Very low pacman speeds; not sure if mirrors update properly

Hi guys. First of all, happy new year. Hope everyone had good holidays.

So I have the issue that pacman sync/downloads speeds are like 25-40 Kb/s. I have tried to search the forums and even the arch wiki as well as Reddit for solutions; have tried updating the mirrors using command and reflector-simple. They used to work fine so I don’t know what’s going on. Starting reflector-simple, gives a pop up of no country code. I press “quit”, the mirror selection window appears. I’ve tried countries near me (Brazil, Chile, Paraguay, Ecuador, Colombia) and Worldwide. For the most part it fails to rate a lot of them. I also have tried higher timeouts, up to 120 seconds. It doesn’t fix it.
I assume “after install” and “assistant” reflector is the same. For some reason, only once opened from assistant and it gave an error getting info from archlinux.org. Reflector-simple is using reflector-simple.conf file. After the rates, I can save the config to the file, but the downloads are still the same. (I do sort by rate).
I’ve tried searching before to avoid posting yet another thread about mirrros, but some of the solutions didn’t work for me and I don’t know much (yet!) to make up a variant myself. All the rest works fine. Videos and streaming, downloads, Steam, MEGA sync, qbit - Is just pacman.
Side question: Does updating the mirrors for pacman work for yay/AUR as well, or are those different?
I appreciate any help. I’ll post some screenshots to give some info ahead, maybe it helps.

d

d-3

Possibly related?

Some ideas:

  • You could try countries like United States and Germany as they have many good mirrors working worldwide.
  • To have more control over reflector options, you can use reflector directly instead of reflector-simple.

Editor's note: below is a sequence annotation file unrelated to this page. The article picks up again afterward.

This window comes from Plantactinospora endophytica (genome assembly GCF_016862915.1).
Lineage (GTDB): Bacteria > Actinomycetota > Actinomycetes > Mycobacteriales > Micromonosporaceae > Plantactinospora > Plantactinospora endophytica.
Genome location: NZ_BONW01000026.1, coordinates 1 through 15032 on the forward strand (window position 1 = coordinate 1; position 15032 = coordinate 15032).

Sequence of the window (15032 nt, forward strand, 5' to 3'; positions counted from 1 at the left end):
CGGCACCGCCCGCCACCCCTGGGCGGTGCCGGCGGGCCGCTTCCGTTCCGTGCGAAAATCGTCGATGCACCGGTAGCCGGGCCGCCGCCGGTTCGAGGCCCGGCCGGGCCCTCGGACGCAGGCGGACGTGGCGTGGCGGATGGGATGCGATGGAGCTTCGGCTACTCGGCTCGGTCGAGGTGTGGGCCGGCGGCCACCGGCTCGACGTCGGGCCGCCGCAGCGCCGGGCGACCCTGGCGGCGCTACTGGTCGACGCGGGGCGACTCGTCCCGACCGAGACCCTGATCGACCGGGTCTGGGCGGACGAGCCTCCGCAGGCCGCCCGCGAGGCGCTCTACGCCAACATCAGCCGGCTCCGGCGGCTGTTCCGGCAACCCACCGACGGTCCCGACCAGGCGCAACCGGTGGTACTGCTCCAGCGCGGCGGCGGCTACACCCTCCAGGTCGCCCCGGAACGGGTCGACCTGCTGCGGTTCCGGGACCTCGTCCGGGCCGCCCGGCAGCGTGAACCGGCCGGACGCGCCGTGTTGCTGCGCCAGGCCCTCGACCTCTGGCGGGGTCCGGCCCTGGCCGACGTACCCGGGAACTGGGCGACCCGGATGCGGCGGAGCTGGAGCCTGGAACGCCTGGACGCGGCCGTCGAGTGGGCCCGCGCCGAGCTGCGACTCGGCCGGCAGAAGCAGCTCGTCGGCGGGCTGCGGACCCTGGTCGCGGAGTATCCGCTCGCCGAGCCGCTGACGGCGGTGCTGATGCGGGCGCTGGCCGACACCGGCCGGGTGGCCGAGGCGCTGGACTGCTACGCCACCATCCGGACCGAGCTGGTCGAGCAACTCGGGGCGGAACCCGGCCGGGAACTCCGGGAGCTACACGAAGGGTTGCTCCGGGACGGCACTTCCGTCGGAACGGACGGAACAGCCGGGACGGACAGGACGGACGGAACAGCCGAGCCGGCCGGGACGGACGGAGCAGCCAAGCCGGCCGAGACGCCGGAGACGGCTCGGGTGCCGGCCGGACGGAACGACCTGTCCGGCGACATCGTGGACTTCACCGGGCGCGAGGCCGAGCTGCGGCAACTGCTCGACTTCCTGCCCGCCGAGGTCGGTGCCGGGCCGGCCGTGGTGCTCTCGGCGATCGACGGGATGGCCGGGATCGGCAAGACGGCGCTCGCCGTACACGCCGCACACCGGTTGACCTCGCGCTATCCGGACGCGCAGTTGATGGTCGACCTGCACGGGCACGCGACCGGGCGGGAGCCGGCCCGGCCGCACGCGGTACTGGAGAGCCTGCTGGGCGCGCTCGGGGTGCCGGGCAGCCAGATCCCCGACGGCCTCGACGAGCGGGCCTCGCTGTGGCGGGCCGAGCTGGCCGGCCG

• Then there is command rate-mirrors which in some cases provides better results than reflector.

See the reflector man page and reflector help:
% man reflector
% reflector -help

for you, you probably want --sort rate among any other possible parameters.

Once you get reflector parameters set that find the fastest mirrors, try fixing this for good.

check out /usr/lib/systemd/system/relefector.service

The reflector probably takes in /etc/xdg/reflector/reflector.conf. Ensure your changes/optimizations are in that file.

Review /usr/lib/systemd/system/reflector.timer. You can review systemd docs and adjust the Calendar (days) and times that this may run.

From memory, to get this automated once your config is in place,

systemctl enable reflector
systemctl start reflector

Then I think you should be set. Someone can correct me if I’m wrong (it’s very late for me at this moment).

Reflector is one of the first things I setup on a fresh install.

I would not recommend automatic mirror refreshing, that was one of the things that bothered me about Manjaro. You could (though unlikely) cause a partial update if the local package database is not properly refreshed. That is why every time you change your mirror list, you should run pacman -Syyu with two ys.

rate-mirrors is an excellent alternative to reflector, written in Rust (btw). I find it to be faster and simpler to use than reflector. Every time you notice download speeds get a bit slow (or if you haven’t updated in over a month, so the download is going to be pretty large; or if you get mirrorlist errors), run:

rate-mirrors arch | sudo tee /etc/pacman.d/mirrorlist

If you want only https mirrors, modify the above command to this:

rate-mirrors --protocol=https arch | sudo tee /etc/pacman.d/mirrorlist

Limiting your mirrorlist to only https mirrors will make it so that all traffic between you and mirrors is encrypted so that no third party can know what packages you’re updating (though, they could probably guess by the package size, if they are really interested). The speeds will be significantly slower, though.